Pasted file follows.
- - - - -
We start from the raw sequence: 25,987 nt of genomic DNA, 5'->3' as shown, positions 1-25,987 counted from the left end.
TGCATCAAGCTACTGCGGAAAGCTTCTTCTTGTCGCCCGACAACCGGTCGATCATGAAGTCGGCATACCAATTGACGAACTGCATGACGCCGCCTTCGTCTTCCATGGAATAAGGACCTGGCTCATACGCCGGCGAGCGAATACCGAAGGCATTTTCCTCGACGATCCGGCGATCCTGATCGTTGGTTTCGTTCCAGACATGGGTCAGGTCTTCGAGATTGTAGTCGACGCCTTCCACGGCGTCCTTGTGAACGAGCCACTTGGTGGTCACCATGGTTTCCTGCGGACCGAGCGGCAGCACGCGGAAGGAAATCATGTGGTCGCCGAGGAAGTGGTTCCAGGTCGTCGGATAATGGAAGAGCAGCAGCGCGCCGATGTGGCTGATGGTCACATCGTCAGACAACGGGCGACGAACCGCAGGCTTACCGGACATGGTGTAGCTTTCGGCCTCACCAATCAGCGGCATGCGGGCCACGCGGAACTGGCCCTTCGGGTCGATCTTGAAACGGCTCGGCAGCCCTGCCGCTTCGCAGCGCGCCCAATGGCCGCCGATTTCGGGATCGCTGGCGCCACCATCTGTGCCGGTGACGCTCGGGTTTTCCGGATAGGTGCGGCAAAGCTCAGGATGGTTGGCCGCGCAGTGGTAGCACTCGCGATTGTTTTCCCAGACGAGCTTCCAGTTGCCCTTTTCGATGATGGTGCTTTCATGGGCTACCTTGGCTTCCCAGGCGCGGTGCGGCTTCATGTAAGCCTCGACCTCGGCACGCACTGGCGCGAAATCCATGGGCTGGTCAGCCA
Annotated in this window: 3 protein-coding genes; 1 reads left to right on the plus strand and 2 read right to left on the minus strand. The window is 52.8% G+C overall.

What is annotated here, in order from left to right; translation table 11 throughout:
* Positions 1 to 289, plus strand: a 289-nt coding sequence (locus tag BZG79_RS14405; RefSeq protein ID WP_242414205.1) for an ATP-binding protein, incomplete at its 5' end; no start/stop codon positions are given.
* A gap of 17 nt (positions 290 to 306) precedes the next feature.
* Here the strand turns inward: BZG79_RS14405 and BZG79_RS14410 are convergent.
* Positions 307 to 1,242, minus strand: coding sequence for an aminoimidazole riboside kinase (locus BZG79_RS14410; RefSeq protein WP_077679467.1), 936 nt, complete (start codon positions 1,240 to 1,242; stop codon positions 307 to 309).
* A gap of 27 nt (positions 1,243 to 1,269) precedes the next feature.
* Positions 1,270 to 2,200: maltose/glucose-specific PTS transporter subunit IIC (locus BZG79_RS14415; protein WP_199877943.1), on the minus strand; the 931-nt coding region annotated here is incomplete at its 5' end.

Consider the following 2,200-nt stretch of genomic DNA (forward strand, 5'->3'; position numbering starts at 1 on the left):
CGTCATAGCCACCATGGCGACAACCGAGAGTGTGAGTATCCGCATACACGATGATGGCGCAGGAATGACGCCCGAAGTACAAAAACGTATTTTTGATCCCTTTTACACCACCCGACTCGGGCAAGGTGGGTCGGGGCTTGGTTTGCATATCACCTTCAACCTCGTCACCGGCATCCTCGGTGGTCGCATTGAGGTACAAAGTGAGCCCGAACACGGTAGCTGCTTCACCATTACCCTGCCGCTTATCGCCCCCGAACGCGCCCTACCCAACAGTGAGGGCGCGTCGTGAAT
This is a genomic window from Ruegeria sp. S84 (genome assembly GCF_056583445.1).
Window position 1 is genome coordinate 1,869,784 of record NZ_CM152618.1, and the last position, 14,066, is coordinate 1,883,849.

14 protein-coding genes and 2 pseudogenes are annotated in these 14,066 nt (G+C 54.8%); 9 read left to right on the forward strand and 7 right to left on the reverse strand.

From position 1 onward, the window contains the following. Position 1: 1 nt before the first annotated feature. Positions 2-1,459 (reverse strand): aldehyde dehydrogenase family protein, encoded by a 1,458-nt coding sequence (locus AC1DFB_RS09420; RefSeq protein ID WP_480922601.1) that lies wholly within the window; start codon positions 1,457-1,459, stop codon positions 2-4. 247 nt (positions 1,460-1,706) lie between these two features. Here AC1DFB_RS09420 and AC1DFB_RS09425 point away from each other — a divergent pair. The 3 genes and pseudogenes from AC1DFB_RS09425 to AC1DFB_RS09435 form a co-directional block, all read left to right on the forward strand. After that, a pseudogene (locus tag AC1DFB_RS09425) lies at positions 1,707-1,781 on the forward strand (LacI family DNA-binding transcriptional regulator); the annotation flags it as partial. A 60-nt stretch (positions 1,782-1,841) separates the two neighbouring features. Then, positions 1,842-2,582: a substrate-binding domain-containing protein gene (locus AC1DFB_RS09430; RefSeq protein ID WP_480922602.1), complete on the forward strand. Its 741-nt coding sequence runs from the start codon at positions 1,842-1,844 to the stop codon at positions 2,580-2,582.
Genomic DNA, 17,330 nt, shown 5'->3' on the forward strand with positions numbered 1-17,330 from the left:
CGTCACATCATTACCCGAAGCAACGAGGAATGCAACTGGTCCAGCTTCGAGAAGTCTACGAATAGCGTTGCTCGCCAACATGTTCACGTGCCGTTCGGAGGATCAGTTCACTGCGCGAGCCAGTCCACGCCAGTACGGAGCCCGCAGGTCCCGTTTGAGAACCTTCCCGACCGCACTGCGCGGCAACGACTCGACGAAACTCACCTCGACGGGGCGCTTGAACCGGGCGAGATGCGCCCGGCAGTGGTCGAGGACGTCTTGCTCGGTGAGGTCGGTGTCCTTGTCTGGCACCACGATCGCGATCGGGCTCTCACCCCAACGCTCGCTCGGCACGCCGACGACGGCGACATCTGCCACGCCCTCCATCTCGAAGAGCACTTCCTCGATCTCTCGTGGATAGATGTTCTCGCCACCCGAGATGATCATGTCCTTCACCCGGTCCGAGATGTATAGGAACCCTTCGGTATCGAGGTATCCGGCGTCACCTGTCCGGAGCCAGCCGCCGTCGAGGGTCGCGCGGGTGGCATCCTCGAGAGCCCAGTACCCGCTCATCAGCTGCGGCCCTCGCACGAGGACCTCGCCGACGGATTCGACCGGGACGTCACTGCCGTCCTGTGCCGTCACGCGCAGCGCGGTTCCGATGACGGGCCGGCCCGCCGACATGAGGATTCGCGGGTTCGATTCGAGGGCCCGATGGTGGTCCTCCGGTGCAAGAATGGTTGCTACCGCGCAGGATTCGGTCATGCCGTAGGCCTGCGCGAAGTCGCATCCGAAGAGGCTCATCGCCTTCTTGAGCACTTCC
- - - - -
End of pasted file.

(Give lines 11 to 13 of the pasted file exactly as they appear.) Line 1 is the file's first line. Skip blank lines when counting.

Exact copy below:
Consider the following 2,200-nt stretch of genomic DNA (forward strand, 5'->3'; position numbering starts at 1 on the left):
CGTCATAGCCACCATGGCGACAACCGAGAGTGTGAGTATCCGCATACACGATGATGGCGCAGGAATGACGCCCGAAGTACAAAAACGTATTTTTGATCCCTTTTACACCACCCGACTCGGGCAAGGTGGGTCGGGGCTTGGTTTGCATATCACCTTCAACCTCGTCACCGGCATCCTCGGTGGTCGCATTGAGGTACAAAGTGAGCCCGAACACGGTAGCTGCTTCACCATTACCCTGCCGCTTATCGCCCCCGAACGCGCCCTACCCAACAGTGAGGGCGCGTCGTGAAT
This is a genomic window from Ruegeria sp. S84 (genome assembly GCF_056583445.1).